Wednesday, June 11, 2008

Gas pains: Go broke or stay home

Jun 11, 2008 04:30 AM Robyn Doolittle Staff Reporter
Dear Lord, please grant us lower gas prices.

That's the silent prayer being offered at the Peace Lutheran Church in Mississauga, where Pastor Svante Olson speculates that high gas prices are affecting Sunday turnout. Over the last few weeks, attendance has been hitting all-time lows.

"We were averaging about 46 in attendance; (now) with this scam of gas prices, we've been in the mid-30s," Svante said. "And it's certainly not my preaching."

Numbers had already been dwindling at the small congregation as families move out of Mississauga toward more affordable areas, such as Caledon and Milton, he said.

"And now we're being charged an arm and a leg for gas," he said.

It's expensive to drive everywhere, he said, even church.

From churches and charities to your pizza delivery guy, everyone is feeling the gas and oil crunch as prices continue to hover around $1.35 a litre.

On Friday, the Toronto Ride program, which transports about 4,000 elderly clients to primarily medical appointments, voted to increase fees for the first time in four years, says the group's director Sarah Singh.

"It's incredibly difficult. But with the gas the way it is – and we're getting wind it could be $1.50 by late summer – we had to, " she said.

The organization voted to increase fees by 20 per cent in the near future. Right now, a 5-kilometre ride costs about $4.50 and a 10-kilometre ride about $7.50. The tragedy, says Singh, is that when it's a non-profit, there's no customer to off-load the cost.

"We've had to increase our clients' fees, but we are very well aware that the clients that we serve are the more marginalized and can't afford to pay the nominal fees that we charge."
Meals on Wheels is another organization affected by the rising price of gas. In B.C., the Victoria Meals on Wheels announced last week that after 35 years – thanks to gas prices – it was closing down for good.

Here in the GTA, things aren't quite as bad, but they may soon be heading in that general direction.

"All Meals on Wheels programs are going to struggle – struggle like Victoria? No – but we're all going to struggle," said Mirela Giannidis, a co-ordinator for Meals on Wheels in the Parkdale area.

"Some of our volunteer drivers have discussed with me about pulling back their hours. If they're normally doing two 11 a.m. to 1 p.m. shifts, they'll maybe change to one," she said.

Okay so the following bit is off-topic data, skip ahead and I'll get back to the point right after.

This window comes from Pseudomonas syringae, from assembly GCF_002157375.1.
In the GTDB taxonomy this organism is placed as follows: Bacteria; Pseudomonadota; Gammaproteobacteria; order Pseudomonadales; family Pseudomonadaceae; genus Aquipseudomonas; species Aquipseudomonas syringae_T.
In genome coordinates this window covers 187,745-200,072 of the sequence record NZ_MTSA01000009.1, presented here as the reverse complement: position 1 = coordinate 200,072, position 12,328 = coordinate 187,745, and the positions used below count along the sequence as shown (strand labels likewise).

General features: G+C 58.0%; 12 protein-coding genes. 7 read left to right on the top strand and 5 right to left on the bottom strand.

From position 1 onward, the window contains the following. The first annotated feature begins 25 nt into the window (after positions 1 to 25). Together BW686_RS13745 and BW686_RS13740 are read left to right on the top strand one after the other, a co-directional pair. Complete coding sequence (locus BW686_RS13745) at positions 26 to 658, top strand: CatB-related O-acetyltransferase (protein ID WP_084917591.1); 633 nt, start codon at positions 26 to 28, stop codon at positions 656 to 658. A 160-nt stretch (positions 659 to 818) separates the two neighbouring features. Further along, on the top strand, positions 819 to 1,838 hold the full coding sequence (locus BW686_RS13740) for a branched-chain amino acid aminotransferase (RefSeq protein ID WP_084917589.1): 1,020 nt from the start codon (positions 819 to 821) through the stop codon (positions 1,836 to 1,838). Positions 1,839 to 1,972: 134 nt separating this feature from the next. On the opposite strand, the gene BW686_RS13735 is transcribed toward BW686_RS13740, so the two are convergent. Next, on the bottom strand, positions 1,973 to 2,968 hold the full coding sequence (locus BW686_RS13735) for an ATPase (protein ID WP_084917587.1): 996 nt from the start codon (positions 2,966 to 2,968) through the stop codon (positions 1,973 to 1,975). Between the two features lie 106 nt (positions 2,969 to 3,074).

Drivers typically receive a stipend to help cover mileage costs. Most volunteers donate the money back, but with costs continuing to climb, Giannidis says she expects this to change.
"It's mainly affecting our volunteers who are on a fixed income, volunteers who are retired. And they have to budget for this extra fuel cost, and where is that coming from?" she said.

Drivers have actually had to ask for additional mileage reimbursement.

To date, there has been no discussion about raising food prices to clients, she said.
"But we may have to look at that down the road," she said. "Then again, we're talking about people with $200 to $300 disposable income each month. How much more can we ask?"
Hot meals currently cost $5 each. The group plans on expanding the number of cycling routes to help with costs.

That's what pizza delivery man Paul Shanmuja plans to do.

"I'm planning to buy a bicycle and deliver that way. Seriously," said the 45-year-old. "Last summer, I was paying at most 30 bucks a week. Now I'm spending more than $40 filling up my tank."

The pizza companies, which are already getting slammed with higher food costs, typically don't compensate their drivers for mileage. Shanmuja already commutes to Mamma's Pizza at Yonge and Adelaide Sts. from Markham five days a week. "It's expensive," he said with exasperation.
At least one real estate agent is hoping to capitalize on this sentiment.

Re/Max agent David Pylyp is offering a prepaid gas card worth $1,000 to anyone who buys a home worth $300,000 or more.

"Some agents are offering cash back, some free furniture. I thought: `People are concerned about gas; about commuting from the 905.' I thought it'd be a nice program for people," he said.
And he's not the only one hopping on the free gas card bandwagon. The Metropolitan is one of several hotels to offer gas cards with reservations. For a one-night stay, starting at $185, travellers get free parking and a $25 Petro card – just ask for the Fuel for Inspiration package.

"We're encouraging people to take a scenic route, drive around Toronto," said spokesperson Sarah Etherden. Driving? For fun? Not at these prices.

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